centifolium Farrer No. 316 (China) syn, leucanthum chloraster: an exceptionally fine trumpet lily introduced by the late Mr. Reginald Ferrar under the name of L. Brownii kansuense. Flowers resemble a large L. Brownii or sulphureum with green to purple-brown streaks on the outside. Bulbs should not be planted in permanent positions until they are of flowering size. Keep fairly dry in winter and apply moisture during the summer. Plant 9 in. deep; equal parts loam and leaf-mould with sand and charcoal; perfect drainage; partial shade amongst low-growing shrubs sheltered by taller plants; 6 ft. to 7 ft. Aug.
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Jun 13, 2021 4:57 AM CST
Name: Luka
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Thx Virginia.
I think we should not break our heads about this lily because it's clear to me that even authors don't know what they are talking about. The early info about Chinese trumpets are all over the place and sometimes they use different name for every color variety. They even use wrong synonyms as you can see in tha last post. Leucanthum var. chloraster is synonym of var. leucanthum and not var. centifolium. Centifolium has brownish, pinkish or purplish reverse with green vein. So it's very variable. Var. leucanhum has greenish reverse. Lilium sulphureum always produce bulbils so trumpet without bulbils is not sulphureum and so far there is no sulphureum reported in Gansu. They also stated that sulphureum is not variable species which is again wrong. You have many color variations of that species: some are completely sulphur yellow, some has white flowers with yellow throat and some even has green reverse. All of these variations produce bulbils.
One more thing. They mentioned this mysterious lily doesn't produce any offset bulbs which is characteristic of leucanthum, a lily from Gansu.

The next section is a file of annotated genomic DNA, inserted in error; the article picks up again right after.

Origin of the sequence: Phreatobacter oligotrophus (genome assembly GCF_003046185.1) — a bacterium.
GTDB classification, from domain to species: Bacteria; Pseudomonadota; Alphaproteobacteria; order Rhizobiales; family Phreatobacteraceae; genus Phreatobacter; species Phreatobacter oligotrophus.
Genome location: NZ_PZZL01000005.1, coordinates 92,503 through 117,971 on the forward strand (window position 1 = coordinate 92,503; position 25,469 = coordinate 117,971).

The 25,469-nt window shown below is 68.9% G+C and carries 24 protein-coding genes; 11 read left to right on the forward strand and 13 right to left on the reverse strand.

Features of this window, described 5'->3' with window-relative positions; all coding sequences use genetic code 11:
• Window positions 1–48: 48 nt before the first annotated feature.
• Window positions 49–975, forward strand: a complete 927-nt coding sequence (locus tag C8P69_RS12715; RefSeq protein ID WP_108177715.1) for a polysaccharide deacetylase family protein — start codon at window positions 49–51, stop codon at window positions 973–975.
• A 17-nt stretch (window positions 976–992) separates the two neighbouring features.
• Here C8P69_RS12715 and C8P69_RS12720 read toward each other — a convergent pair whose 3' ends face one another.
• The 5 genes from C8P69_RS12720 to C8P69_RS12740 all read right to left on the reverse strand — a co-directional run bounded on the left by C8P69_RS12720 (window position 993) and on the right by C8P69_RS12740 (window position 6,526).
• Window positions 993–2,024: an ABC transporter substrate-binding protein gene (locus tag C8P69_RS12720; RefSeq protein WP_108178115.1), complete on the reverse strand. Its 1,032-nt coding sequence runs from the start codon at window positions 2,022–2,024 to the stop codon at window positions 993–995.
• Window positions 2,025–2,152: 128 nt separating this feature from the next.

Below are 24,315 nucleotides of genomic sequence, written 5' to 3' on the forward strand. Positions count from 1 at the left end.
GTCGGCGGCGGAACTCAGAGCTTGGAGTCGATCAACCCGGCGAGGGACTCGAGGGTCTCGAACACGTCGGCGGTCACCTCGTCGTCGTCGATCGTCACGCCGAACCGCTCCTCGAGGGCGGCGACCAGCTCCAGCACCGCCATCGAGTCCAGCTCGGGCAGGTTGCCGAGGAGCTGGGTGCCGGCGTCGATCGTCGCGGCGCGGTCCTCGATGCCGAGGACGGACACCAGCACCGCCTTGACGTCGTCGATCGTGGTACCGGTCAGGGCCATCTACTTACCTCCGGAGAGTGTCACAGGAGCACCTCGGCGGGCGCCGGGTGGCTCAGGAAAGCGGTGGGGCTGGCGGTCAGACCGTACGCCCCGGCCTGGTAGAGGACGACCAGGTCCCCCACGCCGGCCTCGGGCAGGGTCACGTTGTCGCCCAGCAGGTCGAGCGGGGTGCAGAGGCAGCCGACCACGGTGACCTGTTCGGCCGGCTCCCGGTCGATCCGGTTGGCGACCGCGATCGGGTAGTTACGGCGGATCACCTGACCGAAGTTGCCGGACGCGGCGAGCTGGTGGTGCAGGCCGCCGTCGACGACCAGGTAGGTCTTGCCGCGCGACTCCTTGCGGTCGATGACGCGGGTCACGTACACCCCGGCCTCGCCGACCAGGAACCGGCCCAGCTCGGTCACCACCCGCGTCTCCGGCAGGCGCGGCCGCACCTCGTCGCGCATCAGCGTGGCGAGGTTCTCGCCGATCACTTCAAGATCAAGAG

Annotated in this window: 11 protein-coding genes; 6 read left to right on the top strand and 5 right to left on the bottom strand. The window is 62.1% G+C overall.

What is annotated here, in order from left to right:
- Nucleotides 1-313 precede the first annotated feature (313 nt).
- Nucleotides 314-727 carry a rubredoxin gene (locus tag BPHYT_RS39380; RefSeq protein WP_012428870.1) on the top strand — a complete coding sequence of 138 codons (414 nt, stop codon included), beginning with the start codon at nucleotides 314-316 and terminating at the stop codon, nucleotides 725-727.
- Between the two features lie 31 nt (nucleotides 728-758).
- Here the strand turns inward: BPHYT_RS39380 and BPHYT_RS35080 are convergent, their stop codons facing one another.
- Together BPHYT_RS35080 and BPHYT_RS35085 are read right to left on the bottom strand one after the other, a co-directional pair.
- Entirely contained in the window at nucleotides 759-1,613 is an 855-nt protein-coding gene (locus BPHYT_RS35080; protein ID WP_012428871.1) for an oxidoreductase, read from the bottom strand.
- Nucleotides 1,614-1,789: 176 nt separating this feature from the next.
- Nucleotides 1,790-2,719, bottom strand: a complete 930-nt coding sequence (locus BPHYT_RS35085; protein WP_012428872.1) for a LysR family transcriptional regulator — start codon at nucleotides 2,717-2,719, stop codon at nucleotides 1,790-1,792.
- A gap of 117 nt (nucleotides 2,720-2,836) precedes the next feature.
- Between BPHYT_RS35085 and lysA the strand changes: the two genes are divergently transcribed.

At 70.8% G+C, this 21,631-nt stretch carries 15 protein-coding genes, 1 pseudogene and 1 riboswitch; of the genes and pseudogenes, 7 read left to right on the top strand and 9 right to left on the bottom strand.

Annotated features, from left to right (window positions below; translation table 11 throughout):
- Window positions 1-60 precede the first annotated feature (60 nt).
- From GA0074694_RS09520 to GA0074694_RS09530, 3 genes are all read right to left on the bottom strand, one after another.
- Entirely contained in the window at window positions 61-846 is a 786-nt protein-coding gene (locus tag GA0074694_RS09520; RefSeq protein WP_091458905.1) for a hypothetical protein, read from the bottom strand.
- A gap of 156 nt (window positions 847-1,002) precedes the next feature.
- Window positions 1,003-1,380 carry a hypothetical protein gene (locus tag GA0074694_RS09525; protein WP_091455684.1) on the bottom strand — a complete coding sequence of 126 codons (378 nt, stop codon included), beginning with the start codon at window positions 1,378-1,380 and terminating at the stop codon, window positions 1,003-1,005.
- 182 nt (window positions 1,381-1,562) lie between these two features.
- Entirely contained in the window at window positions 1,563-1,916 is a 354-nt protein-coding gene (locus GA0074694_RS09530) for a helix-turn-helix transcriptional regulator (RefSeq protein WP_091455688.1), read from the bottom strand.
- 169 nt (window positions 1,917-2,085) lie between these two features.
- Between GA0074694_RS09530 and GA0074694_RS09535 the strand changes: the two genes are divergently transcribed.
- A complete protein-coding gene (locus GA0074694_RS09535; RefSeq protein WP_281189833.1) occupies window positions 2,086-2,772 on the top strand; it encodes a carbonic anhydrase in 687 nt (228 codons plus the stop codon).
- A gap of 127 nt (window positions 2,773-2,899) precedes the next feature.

Last edited by Lucius93 Jun 13, 2021 4:59 AM Icon for preview
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Jun 13, 2021 7:03 AM CST
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Interesting findings. We may never have a concrete answer here, if there is or ever was one. I do like the readings from those old books. Thanks for sharing.
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Jun 13, 2021 8:02 AM CST
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I guess one thing to keep in mind was that at the time a lot of these plants were just being discovered and their knowledge was far less comprehensive than ours is now. I've see the same thing in orchids when I've read up on their history; plenty of plants were given varietal or species names when often they were just variations within a species (colour forms being a common example that doesn't really warrant a separate taxon).

I don't think we're going to get a concrete answer, but I think we can narrow it down based on the descriptions of the plant and bulb, at least.
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Jun 13, 2021 8:59 AM CST
Name: Luka
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The best candidate would be lilium leucanthum.
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Jun 13, 2021 1:40 PM CST
Name: Virginia